Appendix B

Appendix B

Appendix B

Sample State Outreach Plans

Educating registered voters on the when, where, and how of voting is not only a state-by-state task but a hyperlocal endeavor. Here are snapshots of communication channels for several states, we chose to focus primarily on California, Ohio, and Mississippi — three states with vastly different demographics, levels of urbanization, and political majorities.  

After assessing each state’s composition and potential best communication avenues, we mapped out all local- and state-specific verticals, including local media outlets, advocacy and civic organizations, businesses, school and university voting initiatives, sports teams, election officials, influencers, and lists of specific collaboration contacts. The goal of this initiative was to set a recommended road map for achieving full message saturation in each specific state that may be replicable across the country.

 

Table of Contents

California

According to the Public Policy Institute of California, no race or ethnic group constitutes a majority of California’s population — 39 percent of residents are Latino, 37 percent are white, 15 percent are Asian American, and 6 percent are Black or African American. A full 94 percent of California residents live in urban areas. Broadband and cell phone penetration across the state are far-reaching, with 92 percent of Californians saying they have a cell phone and 58 percent of those owning a smartphone.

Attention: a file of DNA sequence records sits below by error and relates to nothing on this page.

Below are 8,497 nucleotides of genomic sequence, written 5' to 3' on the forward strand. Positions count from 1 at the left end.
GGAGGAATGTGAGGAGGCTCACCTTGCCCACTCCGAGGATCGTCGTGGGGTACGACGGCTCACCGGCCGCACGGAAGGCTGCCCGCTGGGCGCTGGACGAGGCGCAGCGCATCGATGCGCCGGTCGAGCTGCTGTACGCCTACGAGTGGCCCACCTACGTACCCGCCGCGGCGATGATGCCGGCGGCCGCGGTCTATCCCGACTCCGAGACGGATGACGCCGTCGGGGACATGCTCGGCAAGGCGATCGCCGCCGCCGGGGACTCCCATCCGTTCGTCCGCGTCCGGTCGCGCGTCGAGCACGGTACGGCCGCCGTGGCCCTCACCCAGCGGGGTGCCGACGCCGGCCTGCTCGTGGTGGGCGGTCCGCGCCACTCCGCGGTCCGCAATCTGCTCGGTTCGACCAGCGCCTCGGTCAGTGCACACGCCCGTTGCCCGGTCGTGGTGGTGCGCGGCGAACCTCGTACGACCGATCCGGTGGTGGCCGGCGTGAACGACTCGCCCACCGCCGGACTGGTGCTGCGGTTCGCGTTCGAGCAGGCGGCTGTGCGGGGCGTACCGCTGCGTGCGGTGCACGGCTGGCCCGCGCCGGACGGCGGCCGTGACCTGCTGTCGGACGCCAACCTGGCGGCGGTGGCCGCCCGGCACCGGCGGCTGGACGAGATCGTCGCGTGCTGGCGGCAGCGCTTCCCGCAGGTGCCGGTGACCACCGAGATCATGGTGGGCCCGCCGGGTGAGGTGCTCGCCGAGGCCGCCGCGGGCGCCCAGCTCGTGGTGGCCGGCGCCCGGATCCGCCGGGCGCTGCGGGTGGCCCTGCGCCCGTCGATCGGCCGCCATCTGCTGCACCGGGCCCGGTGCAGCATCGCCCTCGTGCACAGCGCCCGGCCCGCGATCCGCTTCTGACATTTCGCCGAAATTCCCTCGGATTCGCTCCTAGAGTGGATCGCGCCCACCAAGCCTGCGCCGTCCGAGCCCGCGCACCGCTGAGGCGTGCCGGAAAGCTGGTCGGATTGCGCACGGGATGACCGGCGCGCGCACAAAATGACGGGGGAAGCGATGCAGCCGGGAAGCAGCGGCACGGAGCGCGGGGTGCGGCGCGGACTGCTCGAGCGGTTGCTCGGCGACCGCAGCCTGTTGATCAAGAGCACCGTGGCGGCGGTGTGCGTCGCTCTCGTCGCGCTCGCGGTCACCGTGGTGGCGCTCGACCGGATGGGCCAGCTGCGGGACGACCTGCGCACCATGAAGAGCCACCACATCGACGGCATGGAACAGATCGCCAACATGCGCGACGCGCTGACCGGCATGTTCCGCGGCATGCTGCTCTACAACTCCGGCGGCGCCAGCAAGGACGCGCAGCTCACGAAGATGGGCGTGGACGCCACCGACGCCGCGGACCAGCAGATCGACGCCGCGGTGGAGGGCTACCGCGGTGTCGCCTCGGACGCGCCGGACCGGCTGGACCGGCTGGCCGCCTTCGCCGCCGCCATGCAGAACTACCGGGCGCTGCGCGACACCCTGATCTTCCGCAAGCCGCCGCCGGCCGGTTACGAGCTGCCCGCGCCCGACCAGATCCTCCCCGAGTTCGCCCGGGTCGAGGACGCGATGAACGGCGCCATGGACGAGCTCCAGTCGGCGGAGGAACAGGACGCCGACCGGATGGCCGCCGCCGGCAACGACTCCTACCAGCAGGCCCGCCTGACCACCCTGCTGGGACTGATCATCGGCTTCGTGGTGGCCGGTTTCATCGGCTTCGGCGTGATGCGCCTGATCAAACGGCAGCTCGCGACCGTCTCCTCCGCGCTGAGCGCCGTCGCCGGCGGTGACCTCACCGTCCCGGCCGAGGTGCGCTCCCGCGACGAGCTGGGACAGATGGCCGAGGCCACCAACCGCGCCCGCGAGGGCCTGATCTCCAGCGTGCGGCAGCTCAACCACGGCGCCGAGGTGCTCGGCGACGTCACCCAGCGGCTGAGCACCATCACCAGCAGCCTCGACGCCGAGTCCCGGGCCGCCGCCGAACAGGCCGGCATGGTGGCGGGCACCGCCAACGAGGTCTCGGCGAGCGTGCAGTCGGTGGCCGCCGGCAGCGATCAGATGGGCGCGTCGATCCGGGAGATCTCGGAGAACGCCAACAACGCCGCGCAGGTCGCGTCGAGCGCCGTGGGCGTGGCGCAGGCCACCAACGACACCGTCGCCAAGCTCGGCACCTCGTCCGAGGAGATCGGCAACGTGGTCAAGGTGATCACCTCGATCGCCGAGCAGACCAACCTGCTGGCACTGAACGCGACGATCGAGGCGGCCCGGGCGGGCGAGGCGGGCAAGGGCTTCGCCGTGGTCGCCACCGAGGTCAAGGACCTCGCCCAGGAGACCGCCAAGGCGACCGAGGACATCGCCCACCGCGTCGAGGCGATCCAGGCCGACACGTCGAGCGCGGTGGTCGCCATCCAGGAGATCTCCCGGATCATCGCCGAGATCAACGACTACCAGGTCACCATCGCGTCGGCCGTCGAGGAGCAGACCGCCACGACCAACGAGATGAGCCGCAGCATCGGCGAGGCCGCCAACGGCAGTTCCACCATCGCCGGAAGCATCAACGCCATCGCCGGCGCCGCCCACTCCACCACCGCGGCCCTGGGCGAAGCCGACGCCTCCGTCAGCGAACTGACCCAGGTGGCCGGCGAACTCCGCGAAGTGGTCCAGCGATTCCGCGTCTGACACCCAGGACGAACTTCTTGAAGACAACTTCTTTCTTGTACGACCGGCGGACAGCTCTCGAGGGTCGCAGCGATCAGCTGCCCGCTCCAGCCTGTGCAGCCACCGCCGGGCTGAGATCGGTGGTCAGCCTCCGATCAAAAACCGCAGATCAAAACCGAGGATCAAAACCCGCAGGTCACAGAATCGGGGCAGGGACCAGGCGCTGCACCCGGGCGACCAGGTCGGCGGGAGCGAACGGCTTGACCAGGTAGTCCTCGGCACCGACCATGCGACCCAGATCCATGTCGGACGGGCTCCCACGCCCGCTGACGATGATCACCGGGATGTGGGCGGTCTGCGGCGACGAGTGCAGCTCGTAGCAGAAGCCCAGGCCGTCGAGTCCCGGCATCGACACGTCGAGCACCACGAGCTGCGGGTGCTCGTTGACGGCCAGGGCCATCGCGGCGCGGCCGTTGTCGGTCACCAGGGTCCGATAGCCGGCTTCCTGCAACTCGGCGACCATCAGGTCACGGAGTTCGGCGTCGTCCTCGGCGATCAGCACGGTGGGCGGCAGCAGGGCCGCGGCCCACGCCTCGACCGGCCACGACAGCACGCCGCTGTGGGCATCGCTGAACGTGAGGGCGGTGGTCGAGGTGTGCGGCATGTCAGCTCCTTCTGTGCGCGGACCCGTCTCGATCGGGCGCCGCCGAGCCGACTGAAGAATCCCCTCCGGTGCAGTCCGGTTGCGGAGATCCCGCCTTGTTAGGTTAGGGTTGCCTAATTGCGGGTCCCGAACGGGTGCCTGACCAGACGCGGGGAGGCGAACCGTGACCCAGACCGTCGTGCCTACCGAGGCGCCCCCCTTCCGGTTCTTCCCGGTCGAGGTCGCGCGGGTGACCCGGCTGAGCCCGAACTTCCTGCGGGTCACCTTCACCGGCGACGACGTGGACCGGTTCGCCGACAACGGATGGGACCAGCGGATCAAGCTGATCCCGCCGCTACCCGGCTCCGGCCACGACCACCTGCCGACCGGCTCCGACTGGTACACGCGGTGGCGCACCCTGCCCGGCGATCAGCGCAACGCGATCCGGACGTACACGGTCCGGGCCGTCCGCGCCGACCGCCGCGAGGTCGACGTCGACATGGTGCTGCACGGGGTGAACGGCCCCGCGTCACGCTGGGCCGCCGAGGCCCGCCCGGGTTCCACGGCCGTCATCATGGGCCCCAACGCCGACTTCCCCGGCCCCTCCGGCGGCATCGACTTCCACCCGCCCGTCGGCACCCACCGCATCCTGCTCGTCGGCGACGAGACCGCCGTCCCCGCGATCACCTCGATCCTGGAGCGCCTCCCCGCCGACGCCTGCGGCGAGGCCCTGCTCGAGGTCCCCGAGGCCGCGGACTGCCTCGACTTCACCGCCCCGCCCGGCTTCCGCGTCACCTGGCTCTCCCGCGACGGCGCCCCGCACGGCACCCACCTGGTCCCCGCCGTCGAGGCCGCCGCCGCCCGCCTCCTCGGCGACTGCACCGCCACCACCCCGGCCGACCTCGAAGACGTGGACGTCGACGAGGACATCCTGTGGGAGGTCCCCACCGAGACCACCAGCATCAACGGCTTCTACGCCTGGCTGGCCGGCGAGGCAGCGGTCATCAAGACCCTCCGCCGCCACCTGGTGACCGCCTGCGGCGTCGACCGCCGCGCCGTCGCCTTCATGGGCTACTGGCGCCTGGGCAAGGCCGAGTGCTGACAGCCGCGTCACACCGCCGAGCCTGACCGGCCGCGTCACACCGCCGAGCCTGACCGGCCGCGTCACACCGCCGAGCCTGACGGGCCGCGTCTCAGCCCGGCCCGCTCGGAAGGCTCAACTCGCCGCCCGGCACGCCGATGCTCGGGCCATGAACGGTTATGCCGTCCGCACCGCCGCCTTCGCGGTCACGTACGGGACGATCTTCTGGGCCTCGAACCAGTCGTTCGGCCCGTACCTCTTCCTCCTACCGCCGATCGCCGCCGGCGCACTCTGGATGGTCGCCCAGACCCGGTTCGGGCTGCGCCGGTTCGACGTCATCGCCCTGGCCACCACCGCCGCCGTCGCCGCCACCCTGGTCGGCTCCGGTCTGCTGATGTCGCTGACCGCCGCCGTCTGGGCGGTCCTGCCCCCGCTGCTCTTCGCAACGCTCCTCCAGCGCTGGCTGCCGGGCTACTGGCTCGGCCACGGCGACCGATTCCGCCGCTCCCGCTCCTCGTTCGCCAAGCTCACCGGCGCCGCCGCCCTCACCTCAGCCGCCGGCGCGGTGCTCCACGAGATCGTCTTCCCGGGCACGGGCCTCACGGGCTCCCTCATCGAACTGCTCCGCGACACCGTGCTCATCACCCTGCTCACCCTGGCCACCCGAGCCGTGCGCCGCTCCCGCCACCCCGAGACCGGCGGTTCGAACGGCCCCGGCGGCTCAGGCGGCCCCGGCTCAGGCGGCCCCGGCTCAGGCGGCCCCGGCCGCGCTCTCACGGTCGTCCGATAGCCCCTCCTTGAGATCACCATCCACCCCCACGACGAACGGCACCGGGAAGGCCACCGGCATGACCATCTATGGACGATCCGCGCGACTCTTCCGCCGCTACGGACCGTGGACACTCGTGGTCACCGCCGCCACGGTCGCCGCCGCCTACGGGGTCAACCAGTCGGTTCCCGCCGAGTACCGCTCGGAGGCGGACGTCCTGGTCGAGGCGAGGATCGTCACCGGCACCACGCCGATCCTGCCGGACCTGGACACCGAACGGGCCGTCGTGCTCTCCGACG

The California secretary of state currently produces a robust voter information pamphlet, which is mailed to each registered voter household as required by law. The secretary’s office also offers voting-related materials and assistance in 10 languages, and released an app “Vote California” in 2016 that users note has weak functionality and mostly just redirects them to the SOS website. Many other cities and counties have their own applications, including the City of Long Beach and Santa Clara County, though based on the number of views usership seems low.

A strong digital strategy should be at the forefront of an informational campaign in California. Although 91 percent of the population speaks English, information should be translated into the most common languages, which include Spanish, Chinese, and Tagalog. All other verticals — such as radio, TV, print, and civic organizations — should still be utilized. Because of long commutes among major freeways, the use of billboards could also be effective.

Ohio

Ohio is 81.7 percent white, 13.1 percent Black or African American, and 4 percent Hispanic or Latino; the percentages of other racial groups are very small. Nearly a quarter of Ohio residents live in rural areas. Meanwhile, the state’s two most populous cities — Columbus (922,223 people) and Cleveland (381,000 people) — are starkly different in terms of demographics and growth. Columbus’s population is growing 10 percent every decade; Cleveland’s population is rapidly declining and one-third of its residents (three times the national average) live in poverty. The digital divide among even just these two cities is vast: Based on 2018 statistics from the National Digital Inclusion Alliance, Cleveland is the 33rd worst-connected city in America, with 27.42 percent of households lacking any type of broadband connection. Columbus homes without connectivity amount to 12.71 percent.